Bellini - Norma / Sutherland · Caballé · Pavarotti · Ramey · WNO · Bonynge
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Sutherland's Norma offers ravishingly beautiful tone at a pitch where most soprano voices get thin, exquisite grace and agility in the elaborate ornamentation that characterizes bel canto style, and freedom from strain no matter what kind of vocal acrobatics a composer may demand. What one misses here is the heightened drama, the precise delineation of character and emotion, and the verbal mastery of Callas. Sutherland's voice--the main reason for wanting to hear this recording--is perhaps a shade less fresh in this 1984 performance than when she recorded her first Norma 20 years earlier, but she still has all the grace, all the high notes, and most of the power that earned her the Italian nickname "La Stupenda." She heads an all-star cast that lives up to its reputation, and her husband's conducting is more impressive than it was in 1964. --Joe McLellan
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The finale must be heard, of course the Deh non volerli vittime! to her father..raw emotion, not Callas I agree, but Joan Sutherland on her own, grieving for her children, and by extension their father, Pollione.
Wonderful moments..a must have!
But does this recording achieves the aim of Bellini - "Opera, through singing, must make one weep, shudder, die..."? It didn't for me. As usual I was overawed by Sutherland's sensational singing (albeit not as sensational as 20 years years earlier). But I was not moved to tears by the story. If you wished to be moved to tears you need probably Pasta or Malibran. Or the closest we have to them, Callas.
This recording's probably not what Bellini had in mind, but the sensational singing and gorgeous sound should compensate amply. Its not without precedence too. Sutherland likely had her counterpart in Giulia Grisi (first Adalgisa, and Elvira in Puritani) who later became a sensational and gorgeous sounding Norma, in spite of Bellini's reservations. How wonderful if we had Sutherland singing Adalgisa in the 1952 Covent Garden Norma instead of Clothilde!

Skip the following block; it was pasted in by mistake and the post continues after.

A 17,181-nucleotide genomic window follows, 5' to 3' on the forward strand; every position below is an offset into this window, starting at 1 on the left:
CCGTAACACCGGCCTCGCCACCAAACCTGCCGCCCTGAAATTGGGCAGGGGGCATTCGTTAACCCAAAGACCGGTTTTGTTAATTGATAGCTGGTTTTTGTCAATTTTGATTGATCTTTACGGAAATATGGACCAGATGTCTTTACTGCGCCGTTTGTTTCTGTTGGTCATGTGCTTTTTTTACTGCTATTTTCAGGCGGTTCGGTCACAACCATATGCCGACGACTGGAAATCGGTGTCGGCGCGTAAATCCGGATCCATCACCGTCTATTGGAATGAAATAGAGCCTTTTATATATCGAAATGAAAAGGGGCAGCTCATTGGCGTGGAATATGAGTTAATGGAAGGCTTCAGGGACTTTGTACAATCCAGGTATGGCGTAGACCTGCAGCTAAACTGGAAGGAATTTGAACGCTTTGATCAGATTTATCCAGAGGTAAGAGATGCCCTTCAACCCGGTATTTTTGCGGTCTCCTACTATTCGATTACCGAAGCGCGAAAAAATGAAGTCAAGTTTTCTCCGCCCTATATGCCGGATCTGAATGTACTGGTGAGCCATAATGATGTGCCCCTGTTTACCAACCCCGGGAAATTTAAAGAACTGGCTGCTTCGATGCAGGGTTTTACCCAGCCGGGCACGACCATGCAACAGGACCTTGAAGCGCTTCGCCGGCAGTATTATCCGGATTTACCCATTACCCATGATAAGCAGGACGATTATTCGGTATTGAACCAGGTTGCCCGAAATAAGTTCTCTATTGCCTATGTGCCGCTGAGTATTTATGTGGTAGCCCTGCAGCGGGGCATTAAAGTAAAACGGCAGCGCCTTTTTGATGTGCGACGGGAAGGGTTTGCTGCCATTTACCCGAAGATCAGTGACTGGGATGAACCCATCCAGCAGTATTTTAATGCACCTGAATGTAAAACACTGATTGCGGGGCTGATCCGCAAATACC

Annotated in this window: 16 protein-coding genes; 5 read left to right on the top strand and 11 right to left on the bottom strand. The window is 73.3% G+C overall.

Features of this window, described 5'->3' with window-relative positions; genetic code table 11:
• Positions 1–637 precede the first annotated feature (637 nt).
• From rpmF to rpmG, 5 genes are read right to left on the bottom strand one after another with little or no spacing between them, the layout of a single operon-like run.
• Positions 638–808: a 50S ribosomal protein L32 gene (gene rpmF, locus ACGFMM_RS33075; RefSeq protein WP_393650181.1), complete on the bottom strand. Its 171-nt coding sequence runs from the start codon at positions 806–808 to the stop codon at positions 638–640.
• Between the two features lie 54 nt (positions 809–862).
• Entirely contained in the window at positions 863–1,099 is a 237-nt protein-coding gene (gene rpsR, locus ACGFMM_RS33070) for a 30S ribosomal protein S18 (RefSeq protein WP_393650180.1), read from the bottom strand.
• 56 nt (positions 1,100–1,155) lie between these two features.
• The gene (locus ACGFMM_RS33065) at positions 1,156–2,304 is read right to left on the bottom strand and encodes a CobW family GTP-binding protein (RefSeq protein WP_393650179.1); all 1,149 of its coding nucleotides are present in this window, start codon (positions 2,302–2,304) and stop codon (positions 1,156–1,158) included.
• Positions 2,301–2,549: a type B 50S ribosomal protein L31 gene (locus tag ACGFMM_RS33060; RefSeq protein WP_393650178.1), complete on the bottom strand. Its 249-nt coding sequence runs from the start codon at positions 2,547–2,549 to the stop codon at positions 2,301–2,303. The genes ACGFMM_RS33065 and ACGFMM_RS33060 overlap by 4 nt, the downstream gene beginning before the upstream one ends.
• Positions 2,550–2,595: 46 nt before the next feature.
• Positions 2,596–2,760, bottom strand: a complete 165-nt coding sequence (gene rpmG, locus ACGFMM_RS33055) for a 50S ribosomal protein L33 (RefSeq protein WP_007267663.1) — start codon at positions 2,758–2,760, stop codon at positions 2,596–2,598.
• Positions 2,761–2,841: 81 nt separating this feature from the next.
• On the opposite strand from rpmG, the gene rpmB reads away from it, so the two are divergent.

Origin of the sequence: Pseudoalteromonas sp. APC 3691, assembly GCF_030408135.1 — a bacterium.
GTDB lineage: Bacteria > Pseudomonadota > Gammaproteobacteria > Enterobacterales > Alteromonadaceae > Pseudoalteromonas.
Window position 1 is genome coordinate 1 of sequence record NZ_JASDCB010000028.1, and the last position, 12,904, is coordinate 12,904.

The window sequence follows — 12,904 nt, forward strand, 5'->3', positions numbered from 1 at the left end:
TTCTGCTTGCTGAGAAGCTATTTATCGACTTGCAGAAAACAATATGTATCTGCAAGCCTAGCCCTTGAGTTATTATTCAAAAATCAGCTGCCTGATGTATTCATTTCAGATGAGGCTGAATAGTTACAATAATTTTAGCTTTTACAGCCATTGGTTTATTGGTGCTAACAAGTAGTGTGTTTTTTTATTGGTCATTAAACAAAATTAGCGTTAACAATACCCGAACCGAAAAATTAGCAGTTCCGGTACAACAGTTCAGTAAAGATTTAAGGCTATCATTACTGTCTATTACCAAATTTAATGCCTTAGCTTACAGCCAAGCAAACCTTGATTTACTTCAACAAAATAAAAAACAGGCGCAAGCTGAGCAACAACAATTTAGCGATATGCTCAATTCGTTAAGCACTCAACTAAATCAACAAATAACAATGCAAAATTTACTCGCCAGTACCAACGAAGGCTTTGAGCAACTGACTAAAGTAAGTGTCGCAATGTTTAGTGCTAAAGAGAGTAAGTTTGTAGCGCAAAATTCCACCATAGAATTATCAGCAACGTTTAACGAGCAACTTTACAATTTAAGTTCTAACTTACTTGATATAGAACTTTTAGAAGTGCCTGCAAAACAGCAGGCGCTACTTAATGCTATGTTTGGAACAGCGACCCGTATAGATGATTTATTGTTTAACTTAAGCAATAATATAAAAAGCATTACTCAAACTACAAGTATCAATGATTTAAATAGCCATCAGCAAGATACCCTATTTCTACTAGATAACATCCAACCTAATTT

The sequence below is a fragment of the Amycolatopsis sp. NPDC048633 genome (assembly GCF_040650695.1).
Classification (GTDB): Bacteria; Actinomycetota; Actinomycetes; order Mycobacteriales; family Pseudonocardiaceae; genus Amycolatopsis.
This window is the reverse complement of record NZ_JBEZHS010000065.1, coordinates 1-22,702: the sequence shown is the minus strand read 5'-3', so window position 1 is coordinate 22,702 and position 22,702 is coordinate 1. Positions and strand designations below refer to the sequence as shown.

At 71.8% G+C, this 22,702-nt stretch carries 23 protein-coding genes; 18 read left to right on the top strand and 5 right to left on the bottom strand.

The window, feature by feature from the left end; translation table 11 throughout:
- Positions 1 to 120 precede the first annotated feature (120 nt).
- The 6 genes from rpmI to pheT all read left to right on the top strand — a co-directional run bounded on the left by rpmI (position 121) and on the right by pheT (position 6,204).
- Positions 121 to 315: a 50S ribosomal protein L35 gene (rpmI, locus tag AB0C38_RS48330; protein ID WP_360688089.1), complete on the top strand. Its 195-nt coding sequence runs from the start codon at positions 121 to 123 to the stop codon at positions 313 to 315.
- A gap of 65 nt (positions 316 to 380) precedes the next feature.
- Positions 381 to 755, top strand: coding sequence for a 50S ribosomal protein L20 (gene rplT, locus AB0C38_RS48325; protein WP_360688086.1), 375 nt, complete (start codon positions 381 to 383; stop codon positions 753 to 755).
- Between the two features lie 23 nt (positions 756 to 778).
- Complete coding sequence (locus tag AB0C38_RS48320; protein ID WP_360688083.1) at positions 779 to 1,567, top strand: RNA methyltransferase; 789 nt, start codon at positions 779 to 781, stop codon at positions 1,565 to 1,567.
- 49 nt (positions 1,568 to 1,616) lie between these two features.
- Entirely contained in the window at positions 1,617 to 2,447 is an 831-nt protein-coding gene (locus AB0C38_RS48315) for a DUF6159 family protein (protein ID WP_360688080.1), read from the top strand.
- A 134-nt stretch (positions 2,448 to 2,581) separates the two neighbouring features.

In spite of what some reviewers said, I have always found Serafin's conducting to be vastly superior to Bonynge's. I have trouble with his pacing of some of the music, which seemed to rob it of its rubato (what irony!), flow and drama. I do believe it has a major contribution of me not being deeply moved. Maybe Ms Sutherland is not at fault after all?
It cannot be denied by an honest critic that Sutherland's and Caballe's voices were captured here somewhat past their prime. In Sutherland's case, the tone on high has thinned and the "beat" in sustained tones in pronounced (not quite a wobble, but a beat). Caballe, on the other hand, is often brassy and harsh at sustained fortes and louder. I am a great, great fan of both of these ladies, but I cannot deny that their voices in 1984 in this demanding score are not what they were 10-15-20 years before.
That said, I love this record. Both leading ladies are absolute mistresses of the bel canto style. Their phrasing, approach to high notes, portamento, and coloratura are wonderful to hear. Where are their heirs? Sutherland has become truly regal in the role of Norma, still not as incisive nor terrifiying as Callas, but just as authoritative in her own way. Her diction is much improved, in fact, over her 1964 recording. Her coloratura on high is still spectacular, but balanced by a new warmth and vitality expressed through language and phrasing. Of course, the brilliant high D capping the Act One trio is vintage Sutherland!
Caballe, over 50 at the time of the recording, does the impossible and makes Adalgisa sound young! How many chesty matrons singing the role have done that? Caballe's trademark floated piannissimos are still there, her elegance undiminished. In the big act one duet with Norma, as Adalgisa, reveals her love affair and breaking of her vows, Caballe really sounds like a young woman shamefully revealing her secret to an older woman who cares for her. The passage that begins "ah, si fa core..." finds Caballe breathing a sigh of relief, her fear dissapating in Norma's loving embrace. .
FInally, Pavarotti is predictably fine as is Ramey, but the ladies really steal the show. They prove that art, style, and experience more than compensate for the effects of time on such great voices. Let's give this one a 4.5!
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and her lack of involvement with her heroines usually leaves me cold.Read more